The friendly atmosphere is by part also created by the neighborly relations. The film's location may be Seoul, but back then this was a completely different town than today, so that sometimes we get the feeling Han-mo is living in a neighborhood resembling that of a village. You may not know everyone by name, but a feeling of familiarness will inevitably surround you when meeting the supporting characters. The cheerful, somewhat french sounding score adds to the buoyant mood, so that we feel everything unfolding on screen to be presented to us with a wink. One example is Han-mo wanting to get his wife, who is about to deliver, to a nearby doctor in a handbarrow, as he suddenly finds himself in the midst of a student protest event, whereas he himself is thought of as a doctor and asked to treat the students that have been shot by the government trying to break up the demonstration. Blood is everywhere and we are quite aware of the range of atrocity we are witnessing here, yet all of this is conveyed in an outstandingly funny way so that you have no other choice but to laugh about this whole situation.
The extraordinarily sarcastic humor is even taken to extremes when it comes to the torture of a little child. Seriously, can it get more gruesome than this? And yet, director Lim turns this into an outermost comical scene. While seeing all of this the viewer never forgets that these atrocities where in fact commited by the Park-regime. Lim is simply proving that he can convey the message without having to make his audience turn away from the screen in uneasiness and agony. There are numerous scenes that will make you laugh out loud, some of them are unfortunately lost in translation, certain allusions you will only be able to comprehend if being a little bit familiar with the country's history, but there are still enough moments that will make everyone laugh. You will also find a reference to the already mentioned "Forest Gump" in a scene where Song Kang-ho and president Park are inserted into original film footage of Richard Nixon, whereas the technical realisation certainly doesn't need to hide behind those of Hollywood productions.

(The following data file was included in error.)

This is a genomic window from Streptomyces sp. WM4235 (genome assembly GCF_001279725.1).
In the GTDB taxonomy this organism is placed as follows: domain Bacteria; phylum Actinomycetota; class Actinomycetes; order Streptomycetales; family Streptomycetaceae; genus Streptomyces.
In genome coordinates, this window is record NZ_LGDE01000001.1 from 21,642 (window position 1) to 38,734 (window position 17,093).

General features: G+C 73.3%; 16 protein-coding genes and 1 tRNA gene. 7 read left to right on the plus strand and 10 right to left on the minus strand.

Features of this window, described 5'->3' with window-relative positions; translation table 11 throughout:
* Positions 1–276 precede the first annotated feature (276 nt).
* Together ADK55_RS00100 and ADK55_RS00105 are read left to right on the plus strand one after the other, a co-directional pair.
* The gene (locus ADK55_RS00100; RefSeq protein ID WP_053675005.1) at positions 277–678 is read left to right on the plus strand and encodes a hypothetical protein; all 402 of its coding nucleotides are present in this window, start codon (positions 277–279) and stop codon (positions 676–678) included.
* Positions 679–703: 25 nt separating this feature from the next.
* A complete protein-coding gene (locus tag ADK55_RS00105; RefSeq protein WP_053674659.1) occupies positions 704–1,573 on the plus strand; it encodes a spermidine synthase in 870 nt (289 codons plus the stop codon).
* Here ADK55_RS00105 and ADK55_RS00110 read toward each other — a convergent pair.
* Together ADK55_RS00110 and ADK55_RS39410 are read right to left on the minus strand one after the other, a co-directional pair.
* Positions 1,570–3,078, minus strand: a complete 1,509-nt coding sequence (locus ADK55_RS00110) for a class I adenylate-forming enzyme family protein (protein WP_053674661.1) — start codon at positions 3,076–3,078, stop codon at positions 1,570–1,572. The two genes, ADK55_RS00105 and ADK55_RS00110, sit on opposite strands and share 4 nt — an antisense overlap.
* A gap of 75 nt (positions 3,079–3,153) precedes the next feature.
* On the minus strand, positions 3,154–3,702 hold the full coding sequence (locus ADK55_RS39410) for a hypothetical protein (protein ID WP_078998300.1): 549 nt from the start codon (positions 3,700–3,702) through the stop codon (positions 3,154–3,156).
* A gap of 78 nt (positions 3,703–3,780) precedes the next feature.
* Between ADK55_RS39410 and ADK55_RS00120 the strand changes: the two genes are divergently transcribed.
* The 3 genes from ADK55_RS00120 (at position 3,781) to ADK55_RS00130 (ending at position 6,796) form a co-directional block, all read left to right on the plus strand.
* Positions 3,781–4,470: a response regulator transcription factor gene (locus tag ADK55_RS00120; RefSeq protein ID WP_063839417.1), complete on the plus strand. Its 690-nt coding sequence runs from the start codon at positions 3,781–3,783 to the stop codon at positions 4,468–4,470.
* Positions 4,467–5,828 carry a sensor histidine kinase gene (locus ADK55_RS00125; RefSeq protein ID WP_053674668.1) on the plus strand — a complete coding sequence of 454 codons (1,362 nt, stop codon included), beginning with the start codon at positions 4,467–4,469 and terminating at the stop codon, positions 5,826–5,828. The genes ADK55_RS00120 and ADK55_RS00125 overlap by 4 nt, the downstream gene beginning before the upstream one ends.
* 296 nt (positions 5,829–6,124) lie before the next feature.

Director Lim actually finds time to at least touch certain important historical events in South Korea and to give an entertaining overview about the turbulent 60s and 70s of this country, even if he does so by simply implementing a side story about a friend of Han-mo going to Vietnam etc. However, there is one thing to be criticized and that's the given portrayal of president Park which turns out to be a little bit too positive. Park may be significantly responsible for the country's economic development, improvement of the educational system and the overall improvement of living standards, but the tools he used to make this possible were nonetheless those of a dictatorship, so that the all in all positive picture of this man drawn here has to be alienating a bit.
"A President's Barber" is full of comicality, tragic and cruelties, which are in a constant rotation. Just like it is the case in real life. Furthermore, the director inserts some symbolism and at times almost fairy tale-like scenes into his movie. Lim's work is an ironical look at these turbulent times in South Korea, the story works close with the people, so that this history lesson is as entertaining as nothing you have seen before. "A President's Barber" proves to be a precious gem, that you really shouldn't miss!